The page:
So is freedom about leisure, idle hours? Choice? Is it exemption, right, liberty, unrestraint? Is it power, or can you be free when you are powerless? The South African leader Nelson Mandela, who was a political prisoner on Robben Island for 27 years thought about these questions long and hard. His favourite poem, and one of mine, is ‘Invictus’ by W.E Henley. Mandela used to recite the poem to other inmates and was empowered by its message. Mr Moore is going to read the poem for you:
<em>Out of the night that covers me,</em>
<em> Black as the Pit from pole to pole,</em>
<em> I thank whatever gods may be</em>
<em> For my unconquerable soul.</em>
<em>In the fell clutch of circumstance</em>
<em> I have not winced nor cried aloud.</em>
<em> Under the bludgeonings of chance</em>
<em> My head is bloody, but unbowed.</em>
<em>Beyond this place of wrath and tears</em>
<em> Looms but the Horror of the shade,</em>
<em> And yet the menace of the years</em>
<em> Finds, and shall find, me unafraid.</em>
<em>It matters not how strait the gate,</em>
<em> How charged with punishments the scroll.</em>
<em> I am the master of my fate:</em>
<em> I am the captain of my soul.</em>
Freedom can mean a new beginning and promise of the new and exciting. From 1892 to 1954, millions of immigrants travelled by boat to Ellis Island in New York from various countries all over the world with the promise of a better life. America promised freedom and liberty for all people.
What greeted them wasn’t what they expected. They had to stand in a queue for days, split up for their family and many were imprisoned as they couldn’t speak English.
The first sight they saw of America from their boat was the great statue of Liberty. This was a beacon of liberty and freedom for all. Inscribed on the bottom of the Statue of Liberty is the poem ‘The New Colossus’ by Emma Lazurus. Miss McGrane is going to read it to you now.
<h4>The New Colossus</h4>
<em>Not like the brazen giant of Greek fame,</em>
<em> With conquering limbs astride from land to land;</em>
<em> Here at our sea-washed, sunset gates shall stand</em>
<em> A mighty woman with a torch, whose flame</em>
<em> Is the imprisoned lightning, and her name</em>
<em> Mother of Exiles. From her beacon-hand</em>
<em> Glows world-wide welcome; her mild eyes command</em>
<em> The air-bridged harbor that twin cities frame.</em>
<em> “Keep ancient lands, your storied pomp!” cries she</em>
<em> With silent lips. “Give me your tired, your poor,</em>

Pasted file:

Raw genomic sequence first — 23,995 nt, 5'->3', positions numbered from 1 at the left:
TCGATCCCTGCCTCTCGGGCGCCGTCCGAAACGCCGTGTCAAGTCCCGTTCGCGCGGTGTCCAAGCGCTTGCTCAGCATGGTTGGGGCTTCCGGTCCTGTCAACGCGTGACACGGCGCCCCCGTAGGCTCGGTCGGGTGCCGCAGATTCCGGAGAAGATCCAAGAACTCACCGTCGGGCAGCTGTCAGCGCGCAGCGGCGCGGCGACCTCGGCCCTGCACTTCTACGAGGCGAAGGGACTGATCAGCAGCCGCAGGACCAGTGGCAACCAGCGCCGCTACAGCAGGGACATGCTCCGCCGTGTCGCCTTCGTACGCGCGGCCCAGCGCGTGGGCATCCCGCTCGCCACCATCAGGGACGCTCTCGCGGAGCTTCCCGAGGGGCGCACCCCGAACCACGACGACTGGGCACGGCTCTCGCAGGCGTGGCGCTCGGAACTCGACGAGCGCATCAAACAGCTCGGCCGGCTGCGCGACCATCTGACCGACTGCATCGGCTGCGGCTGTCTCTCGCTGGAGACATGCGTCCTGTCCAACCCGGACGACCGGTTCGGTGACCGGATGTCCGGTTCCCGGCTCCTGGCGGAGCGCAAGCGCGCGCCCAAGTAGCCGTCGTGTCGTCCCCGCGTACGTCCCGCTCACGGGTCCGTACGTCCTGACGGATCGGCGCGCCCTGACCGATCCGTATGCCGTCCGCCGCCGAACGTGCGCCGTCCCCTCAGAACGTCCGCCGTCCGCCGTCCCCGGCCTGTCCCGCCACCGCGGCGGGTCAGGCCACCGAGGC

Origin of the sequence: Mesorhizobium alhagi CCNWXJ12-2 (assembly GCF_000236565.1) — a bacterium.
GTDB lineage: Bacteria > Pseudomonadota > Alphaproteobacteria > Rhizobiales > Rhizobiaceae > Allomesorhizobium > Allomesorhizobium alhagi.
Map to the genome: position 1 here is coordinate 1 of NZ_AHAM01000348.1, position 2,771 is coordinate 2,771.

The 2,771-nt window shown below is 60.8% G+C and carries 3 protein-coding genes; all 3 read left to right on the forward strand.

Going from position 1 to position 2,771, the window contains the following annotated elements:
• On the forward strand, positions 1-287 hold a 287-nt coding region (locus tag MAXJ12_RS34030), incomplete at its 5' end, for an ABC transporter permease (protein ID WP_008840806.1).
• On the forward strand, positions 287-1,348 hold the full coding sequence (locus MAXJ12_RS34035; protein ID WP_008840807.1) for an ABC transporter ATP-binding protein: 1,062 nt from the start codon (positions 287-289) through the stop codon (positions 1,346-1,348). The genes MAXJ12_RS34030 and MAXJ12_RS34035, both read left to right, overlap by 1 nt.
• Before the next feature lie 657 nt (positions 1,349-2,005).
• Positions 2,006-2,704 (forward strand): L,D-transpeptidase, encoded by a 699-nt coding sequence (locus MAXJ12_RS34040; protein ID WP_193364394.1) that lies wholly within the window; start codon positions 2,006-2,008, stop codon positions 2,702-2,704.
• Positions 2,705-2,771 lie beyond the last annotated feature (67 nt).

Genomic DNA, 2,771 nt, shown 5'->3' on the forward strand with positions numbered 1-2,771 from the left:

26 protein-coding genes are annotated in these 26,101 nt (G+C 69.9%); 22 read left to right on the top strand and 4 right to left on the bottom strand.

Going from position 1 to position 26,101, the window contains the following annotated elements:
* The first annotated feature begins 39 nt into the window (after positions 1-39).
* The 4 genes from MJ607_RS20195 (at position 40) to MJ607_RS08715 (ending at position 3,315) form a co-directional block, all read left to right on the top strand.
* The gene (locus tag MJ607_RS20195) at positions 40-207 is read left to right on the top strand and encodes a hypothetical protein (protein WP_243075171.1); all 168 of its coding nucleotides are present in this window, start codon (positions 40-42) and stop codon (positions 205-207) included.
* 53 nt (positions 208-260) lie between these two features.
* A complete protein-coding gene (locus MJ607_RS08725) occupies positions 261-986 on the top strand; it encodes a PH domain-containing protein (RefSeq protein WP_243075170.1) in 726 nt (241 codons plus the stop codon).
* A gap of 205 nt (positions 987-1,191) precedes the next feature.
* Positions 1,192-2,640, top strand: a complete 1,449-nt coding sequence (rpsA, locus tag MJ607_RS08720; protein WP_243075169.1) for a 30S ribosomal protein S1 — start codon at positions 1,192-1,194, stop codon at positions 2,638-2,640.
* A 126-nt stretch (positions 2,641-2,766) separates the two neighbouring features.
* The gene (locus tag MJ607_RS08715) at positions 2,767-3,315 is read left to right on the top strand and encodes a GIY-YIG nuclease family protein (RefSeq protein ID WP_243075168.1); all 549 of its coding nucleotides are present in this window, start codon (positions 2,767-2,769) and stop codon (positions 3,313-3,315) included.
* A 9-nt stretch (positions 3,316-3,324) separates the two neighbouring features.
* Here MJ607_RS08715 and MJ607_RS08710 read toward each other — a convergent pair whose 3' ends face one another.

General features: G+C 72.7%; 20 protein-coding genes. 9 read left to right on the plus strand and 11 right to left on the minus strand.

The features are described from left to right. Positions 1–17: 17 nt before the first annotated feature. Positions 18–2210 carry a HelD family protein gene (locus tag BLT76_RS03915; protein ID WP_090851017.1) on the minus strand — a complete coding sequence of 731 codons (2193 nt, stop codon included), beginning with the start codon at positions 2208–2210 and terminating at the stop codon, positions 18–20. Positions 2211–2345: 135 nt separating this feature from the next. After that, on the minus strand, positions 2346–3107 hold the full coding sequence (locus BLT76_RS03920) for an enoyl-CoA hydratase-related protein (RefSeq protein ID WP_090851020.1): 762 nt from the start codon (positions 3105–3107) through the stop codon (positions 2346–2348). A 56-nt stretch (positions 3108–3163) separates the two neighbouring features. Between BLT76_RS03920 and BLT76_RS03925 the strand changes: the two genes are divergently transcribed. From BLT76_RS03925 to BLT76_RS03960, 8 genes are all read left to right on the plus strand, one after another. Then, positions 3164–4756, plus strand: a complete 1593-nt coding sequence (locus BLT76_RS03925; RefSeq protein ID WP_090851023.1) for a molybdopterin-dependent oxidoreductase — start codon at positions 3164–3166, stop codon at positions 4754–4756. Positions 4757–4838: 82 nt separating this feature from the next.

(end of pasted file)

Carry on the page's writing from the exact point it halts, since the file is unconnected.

<em> Your huddled masses yearning to breathe free,</em>
<em> The wretched refuse of your teeming shore.</em>
<em> Send these, the homeless, tempest-tost to me,</em>
<em> I lift my lamp beside the golden door!”</em>
Freedom can simply mean doing your own thing, being at one with nature and enjoying your surroundings. Mr Farrell is going to read a short poem by Olive Runner about just that.
<em>Give me the long, straight road before me,</em>
<em> A clear, cold day with a nipping air,</em>
<em> Tall, bare trees to run on beside me,</em>
<em> A heart that is light and free from care.</em>
<em> Then let me go! – I care not whither</em>
<em> My feet may lead, for my spirit shall be</em>
<em> Free as the brook that flows to the river,</em>
<em> Free as the river that flows to the sea.</em>
So to conclude, I began to think about the freedom that we have as a school community. We get the freedom of a free education. We have student voice coordinators in year 11 who are dedicated to hearing what you want out of your school and how to improve your school life. You have the freedom to choose what subject you take for your options at year 10, the freedom to go out with friends, talk and socialise with whoever you want. You have the freedom to choose to be whatever you want to be when you leave school – When you reach 18 you will have the freedom to vote. Some countries do not have this level of freedom so embrace it and enjoy the level of freedom that we have.
As you leave the assembly, you will listen to a song by one of my favourite poets, John Lennon. He asks you to imagine a world with freedom and peace.